What it does is demonstrate that SOMETIMES IC can be the result of a series of small changes.  You can't simply look at something and say: "That's IC therefore it is impossible for it be the result of a series of small improvements."

 

 

So to my mind I think Piasan overplays his hand by putting the spin on it that, "it's refuted" as a whole. Is it refuted as a whole? Then put your argument forward and we'll see if you're right.

Refuted as a whole?   No.

 

Is it refuted that a requirement of IC is that the object MUST have originated in its present form?  Absolutely.

 

 

 

It is Piasan's claim that IC is refuted as a whole, I am only saying that it isn't refuted as a whole if you show a trap can be reduced because if a trap or a stool can be reduced in it's complexity and still have function, that won't mean that a sea-anemone eating slug can be reduced in complexity and still eat anemone darts. It would seem all of contingencies being in place in order to eat the darts, is perfectly reasonable given how specialised it is.

What I am saying is that just because something is IC today doesn't necessarily mean it always was IC.



#2 mike the wiz

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Posted 04 January 2018 - 11:39 AM

Well I think the whole of your argument here Piasan without quibbling over every point which can be tedious, (I hope you understand, collectively since 2003 I have written about 8,000 posts at two main EvC websites so debating things point by point isn't something I have much patience for any more) is that you are basically using the main theme, the main focus, as a mouse trap. It should be noted at no time have I claimed to be Michael Behe, and I myself have not ever stated anything about mouse traps and whether they started out as simpler traps in the past. 

 

So I think a mousetrap "evolving" if we are to use that term very loosely, (because in actuality the evolution of designs isn't the same thing as biological macro evolution) isn't really going to prove that an organism could have a previous stage before it's present form. 

 

That is to say, you may be able to show that a trap can be reduced in complexity, over a series of steps becoming more complex, but does this mean you can show how say a protein and DNA could exist independently, or other examples of chicken-and-egg scenarios in nature?

 

As usual I simply think that miraculous design is a better argument and I don't know why you wouldn't. For just think on it for a moment, what is usually best when you have an extremely sophisticated design such as an organism, that you start with all of the contingencies thought through and in place, or that they happen as a series of steps which are only conjectural because there is no evidence it happened that way, and that viability was, "reached" and that at each simple stage every form was viable? (what a reach, IMHO, and think then, what selection pressure would there be if every previous form was viable? Why believe any successful previous model could make leaps without compromising viability? Are you saying that a quadruped turning into a bat would be a smooth transition? For at some stage the fingers and hand must lose their function, and it is likely that the former stage would be "fitter". This can be said of many such posited intermediates. What for example, if Gould tells us a dorsal fin evolved from scratch in Ichthyosaurs, would have been a viable stage before it had one? So these stages are all hypothetical but in reality is there a test to see if they would be viable?)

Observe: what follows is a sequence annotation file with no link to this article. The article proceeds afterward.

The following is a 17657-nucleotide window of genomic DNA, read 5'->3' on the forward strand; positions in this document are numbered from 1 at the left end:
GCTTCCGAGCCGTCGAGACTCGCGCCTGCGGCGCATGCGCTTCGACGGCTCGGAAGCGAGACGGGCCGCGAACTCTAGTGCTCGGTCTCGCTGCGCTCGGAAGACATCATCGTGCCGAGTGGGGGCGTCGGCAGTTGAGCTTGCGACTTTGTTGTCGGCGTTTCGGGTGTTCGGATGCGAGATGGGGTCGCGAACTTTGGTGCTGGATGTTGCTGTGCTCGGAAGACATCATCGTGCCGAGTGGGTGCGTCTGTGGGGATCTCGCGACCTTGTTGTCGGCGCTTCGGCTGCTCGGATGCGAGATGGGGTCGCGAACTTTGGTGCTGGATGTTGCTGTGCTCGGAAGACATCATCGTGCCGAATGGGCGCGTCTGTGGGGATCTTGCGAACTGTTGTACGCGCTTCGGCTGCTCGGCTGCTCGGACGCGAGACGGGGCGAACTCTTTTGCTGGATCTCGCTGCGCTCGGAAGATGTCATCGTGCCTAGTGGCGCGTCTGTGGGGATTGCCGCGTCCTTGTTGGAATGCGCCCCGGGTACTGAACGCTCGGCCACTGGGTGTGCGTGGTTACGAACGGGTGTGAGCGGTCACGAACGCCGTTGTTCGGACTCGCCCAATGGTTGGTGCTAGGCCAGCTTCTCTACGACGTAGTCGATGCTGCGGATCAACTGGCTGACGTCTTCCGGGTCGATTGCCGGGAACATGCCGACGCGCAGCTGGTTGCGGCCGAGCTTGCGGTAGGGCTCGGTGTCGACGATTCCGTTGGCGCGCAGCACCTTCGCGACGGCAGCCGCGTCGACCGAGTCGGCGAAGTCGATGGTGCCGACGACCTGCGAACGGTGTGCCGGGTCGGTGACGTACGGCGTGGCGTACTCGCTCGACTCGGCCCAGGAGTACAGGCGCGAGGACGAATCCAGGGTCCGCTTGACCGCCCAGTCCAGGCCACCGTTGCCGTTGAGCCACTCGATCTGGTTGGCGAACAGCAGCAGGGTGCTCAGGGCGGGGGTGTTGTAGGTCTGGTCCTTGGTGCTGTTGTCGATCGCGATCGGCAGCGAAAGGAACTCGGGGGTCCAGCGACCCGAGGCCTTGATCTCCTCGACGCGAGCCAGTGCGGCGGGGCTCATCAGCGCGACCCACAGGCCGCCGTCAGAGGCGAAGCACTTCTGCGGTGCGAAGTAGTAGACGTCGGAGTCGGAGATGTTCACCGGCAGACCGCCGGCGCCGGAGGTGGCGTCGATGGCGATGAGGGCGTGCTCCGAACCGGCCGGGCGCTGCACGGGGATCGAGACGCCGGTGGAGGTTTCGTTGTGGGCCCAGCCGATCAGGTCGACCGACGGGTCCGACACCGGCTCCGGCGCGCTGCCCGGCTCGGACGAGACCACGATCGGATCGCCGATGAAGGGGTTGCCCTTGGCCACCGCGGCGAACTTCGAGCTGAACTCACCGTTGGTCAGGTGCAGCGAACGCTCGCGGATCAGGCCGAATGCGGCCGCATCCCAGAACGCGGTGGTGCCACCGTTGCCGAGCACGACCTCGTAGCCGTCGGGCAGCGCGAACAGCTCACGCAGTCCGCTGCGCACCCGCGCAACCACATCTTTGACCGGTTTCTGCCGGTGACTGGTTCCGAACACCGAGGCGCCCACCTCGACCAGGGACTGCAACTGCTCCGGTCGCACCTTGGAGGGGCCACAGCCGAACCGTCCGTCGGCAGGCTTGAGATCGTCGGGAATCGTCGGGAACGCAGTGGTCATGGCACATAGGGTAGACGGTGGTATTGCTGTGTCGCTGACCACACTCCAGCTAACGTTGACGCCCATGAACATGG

In other words the design argument doesn't require excessive entities. (Principle of parsimony). It seems to me, highly likely that if you have an eye with a lens, that the placement of the lens and the retina is purposeful, that the types of material an eye is made from, and the various liquids such as the water for the eye washing and the rhodopsin, are the correct liquids and parts and placement, on purpose. Indeed, those parts in the mousetrap therefore, can only "evolve" because those changes can happen on purpose. Both are identical in that sense so it seems to me you might have a case that with an intelligent designer who can figure out the changes necessary to increase complexity, you might be able to go from a less complex arrangement to a more complex one. 

 

So my only opinion really since this is largely a debate between you and BK, is this; why would I believe that a natural process could create an eyeball when everything in that eyeball suggests it was created on purpose to give sight?